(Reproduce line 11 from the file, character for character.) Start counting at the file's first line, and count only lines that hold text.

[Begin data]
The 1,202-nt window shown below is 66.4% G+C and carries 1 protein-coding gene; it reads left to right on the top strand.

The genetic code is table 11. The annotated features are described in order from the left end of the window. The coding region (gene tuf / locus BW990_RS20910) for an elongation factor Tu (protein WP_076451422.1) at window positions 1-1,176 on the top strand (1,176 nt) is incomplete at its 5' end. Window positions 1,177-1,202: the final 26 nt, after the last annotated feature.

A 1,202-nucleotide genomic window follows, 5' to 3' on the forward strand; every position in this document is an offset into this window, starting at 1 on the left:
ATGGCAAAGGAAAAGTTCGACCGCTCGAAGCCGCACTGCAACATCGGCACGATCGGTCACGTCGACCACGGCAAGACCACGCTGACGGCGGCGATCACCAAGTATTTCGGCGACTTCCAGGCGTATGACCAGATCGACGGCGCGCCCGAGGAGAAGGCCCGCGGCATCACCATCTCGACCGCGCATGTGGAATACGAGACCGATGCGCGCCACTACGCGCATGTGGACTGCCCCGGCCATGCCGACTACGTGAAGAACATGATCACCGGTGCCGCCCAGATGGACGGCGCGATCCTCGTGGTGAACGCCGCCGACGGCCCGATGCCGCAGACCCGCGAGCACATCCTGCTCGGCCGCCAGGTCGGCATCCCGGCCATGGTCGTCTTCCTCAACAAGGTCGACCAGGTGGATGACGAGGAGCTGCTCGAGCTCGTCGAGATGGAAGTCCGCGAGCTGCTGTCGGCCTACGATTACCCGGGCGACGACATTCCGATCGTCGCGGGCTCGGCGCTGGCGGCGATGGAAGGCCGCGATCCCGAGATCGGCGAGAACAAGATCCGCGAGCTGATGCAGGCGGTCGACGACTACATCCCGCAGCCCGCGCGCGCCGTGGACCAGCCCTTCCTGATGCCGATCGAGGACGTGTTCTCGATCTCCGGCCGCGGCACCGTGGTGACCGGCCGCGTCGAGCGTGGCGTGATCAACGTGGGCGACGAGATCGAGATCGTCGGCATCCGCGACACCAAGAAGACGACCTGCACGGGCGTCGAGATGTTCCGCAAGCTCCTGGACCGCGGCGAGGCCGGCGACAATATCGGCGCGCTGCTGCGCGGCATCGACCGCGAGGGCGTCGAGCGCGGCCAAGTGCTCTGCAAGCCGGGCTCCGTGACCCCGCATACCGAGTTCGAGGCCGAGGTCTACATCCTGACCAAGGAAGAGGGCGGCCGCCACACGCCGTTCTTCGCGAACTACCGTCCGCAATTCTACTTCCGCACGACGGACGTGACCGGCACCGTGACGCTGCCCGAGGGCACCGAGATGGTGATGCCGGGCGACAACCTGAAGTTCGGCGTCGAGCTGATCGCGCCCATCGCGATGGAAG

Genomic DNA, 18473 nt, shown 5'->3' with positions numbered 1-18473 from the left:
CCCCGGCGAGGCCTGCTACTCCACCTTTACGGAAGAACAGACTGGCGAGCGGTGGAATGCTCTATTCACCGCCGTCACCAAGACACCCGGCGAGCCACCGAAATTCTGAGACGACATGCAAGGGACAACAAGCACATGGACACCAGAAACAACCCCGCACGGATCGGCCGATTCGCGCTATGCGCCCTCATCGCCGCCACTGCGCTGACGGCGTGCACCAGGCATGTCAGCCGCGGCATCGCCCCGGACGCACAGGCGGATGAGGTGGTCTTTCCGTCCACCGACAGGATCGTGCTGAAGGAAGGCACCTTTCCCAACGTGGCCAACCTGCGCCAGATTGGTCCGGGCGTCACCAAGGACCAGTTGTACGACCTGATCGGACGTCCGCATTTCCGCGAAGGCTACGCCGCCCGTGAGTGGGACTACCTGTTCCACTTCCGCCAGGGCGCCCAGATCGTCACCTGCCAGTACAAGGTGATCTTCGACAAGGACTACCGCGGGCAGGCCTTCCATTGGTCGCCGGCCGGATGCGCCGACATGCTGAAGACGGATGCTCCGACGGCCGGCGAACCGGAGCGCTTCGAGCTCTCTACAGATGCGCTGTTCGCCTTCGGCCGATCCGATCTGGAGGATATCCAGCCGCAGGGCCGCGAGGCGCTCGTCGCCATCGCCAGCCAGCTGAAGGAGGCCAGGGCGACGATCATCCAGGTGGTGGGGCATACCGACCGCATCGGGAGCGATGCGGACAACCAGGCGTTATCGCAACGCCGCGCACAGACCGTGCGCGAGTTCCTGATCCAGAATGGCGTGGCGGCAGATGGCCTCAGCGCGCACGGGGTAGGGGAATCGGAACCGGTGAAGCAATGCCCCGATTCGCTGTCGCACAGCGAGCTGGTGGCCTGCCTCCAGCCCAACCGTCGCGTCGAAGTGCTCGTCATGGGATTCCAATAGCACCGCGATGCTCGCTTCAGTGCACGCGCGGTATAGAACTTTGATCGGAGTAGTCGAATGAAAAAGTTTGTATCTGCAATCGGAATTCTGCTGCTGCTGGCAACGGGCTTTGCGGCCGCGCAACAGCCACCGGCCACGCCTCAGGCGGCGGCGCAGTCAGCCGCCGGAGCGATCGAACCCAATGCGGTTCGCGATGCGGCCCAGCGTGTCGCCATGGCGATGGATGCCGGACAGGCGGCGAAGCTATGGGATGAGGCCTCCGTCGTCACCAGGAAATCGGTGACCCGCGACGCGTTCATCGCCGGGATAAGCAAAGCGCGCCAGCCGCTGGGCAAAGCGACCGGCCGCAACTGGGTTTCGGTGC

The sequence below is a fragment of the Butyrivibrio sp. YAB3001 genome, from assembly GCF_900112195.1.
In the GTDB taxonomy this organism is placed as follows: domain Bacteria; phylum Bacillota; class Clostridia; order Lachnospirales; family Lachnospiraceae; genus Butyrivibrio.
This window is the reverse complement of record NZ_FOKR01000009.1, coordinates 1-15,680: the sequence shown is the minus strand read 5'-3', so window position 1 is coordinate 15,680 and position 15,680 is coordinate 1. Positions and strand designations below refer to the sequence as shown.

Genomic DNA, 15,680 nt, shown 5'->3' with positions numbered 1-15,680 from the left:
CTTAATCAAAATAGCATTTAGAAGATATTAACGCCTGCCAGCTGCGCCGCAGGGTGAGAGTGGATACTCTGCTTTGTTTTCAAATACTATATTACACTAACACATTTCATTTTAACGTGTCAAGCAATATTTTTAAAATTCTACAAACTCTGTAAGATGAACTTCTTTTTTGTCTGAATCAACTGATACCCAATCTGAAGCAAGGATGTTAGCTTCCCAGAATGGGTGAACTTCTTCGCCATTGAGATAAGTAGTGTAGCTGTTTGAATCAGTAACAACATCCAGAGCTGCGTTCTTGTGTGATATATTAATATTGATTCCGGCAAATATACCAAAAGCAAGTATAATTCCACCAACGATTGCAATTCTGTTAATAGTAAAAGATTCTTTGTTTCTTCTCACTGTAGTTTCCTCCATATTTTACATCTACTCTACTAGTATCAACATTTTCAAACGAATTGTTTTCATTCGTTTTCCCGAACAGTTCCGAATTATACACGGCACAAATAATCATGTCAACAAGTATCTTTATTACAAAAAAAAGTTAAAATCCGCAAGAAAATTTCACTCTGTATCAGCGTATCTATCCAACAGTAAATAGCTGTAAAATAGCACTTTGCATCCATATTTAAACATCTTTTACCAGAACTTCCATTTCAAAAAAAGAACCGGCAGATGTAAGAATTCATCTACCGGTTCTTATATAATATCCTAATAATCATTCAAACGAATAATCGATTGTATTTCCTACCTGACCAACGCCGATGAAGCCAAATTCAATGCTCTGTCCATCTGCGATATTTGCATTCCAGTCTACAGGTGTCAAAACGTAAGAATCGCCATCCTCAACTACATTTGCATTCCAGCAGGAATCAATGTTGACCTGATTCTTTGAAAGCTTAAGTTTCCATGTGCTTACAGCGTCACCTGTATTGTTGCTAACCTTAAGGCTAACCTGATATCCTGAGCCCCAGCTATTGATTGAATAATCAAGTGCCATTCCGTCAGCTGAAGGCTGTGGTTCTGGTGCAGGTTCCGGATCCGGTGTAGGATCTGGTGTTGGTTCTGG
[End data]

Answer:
CTTAATCAAAATAGCATTTAGAAGATATTAACGCCTGCCAGCTGCGCCGCAGGGTGAGAGTGGATACTCTGCTTTGTTTTCAAATACTATATTACACTAACACATTTCATTTTAACGTGTCAAGCAATATTTTTAAAATTCTACAAACTCTGTAAGATGAACTTCTTTTTTGTCTGAATCAACTGATACCCAATCTGAAGCAAGGATGTTAGCTTCCCAGAATGGGTGAACTTCTTCGCCATTGAGATAAGTAGTGTAGCTGTTTGAATCAGTAACAACATCCAGAGCTGCGTTCTTGTGTGATATATTAATATTGATTCCGGCAAATATACCAAAAGCAAGTATAATTCCACCAACGATTGCAATTCTGTTAATAGTAAAAGATTCTTTGTTTCTTCTCACTGTAGTTTCCTCCATATTTTACATCTACTCTACTAGTATCAACATTTTCAAACGAATTGTTTTCATTCGTTTTCCCGAACAGTTCCGAATTATACACGGCACAAATAATCATGTCAACAAGTATCTTTATTACAAAAAAAAGTTAAAATCCGCAAGAAAATTTCACTCTGTATCAGCGTATCTATCCAACAGTAAATAGCTGTAAAATAGCACTTTGCATCCATATTTAAACATCTTTTACCAGAACTTCCATTTCAAAAAAAGAACCGGCAGATGTAAGAATTCATCTACCGGTTCTTATATAATATCCTAATAATCATTCAAACGAATAATCGATTGTATTTCCTACCTGACCAACGCCGATGAAGCCAAATTCAATGCTCTGTCCATCTGCGATATTTGCATTCCAGTCTACAGGTGTCAAAACGTAAGAATCGCCATCCTCAACTACATTTGCATTCCAGCAGGAATCAATGTTGACCTGATTCTTTGAAAGCTTAAGTTTCCATGTGCTTACAGCGTCACCTGTATTGTTGCTAACCTTAAGGCTAACCTGATATCCTGAGCCCCAGCTATTGATTGAATAATCAAGTGCCATTCCGTCAGCTGAAGGCTGTGGTTCTGGTGCAGGTTCCGGATCCGGTGTAGGATCTGGTGTTGGTTCTGG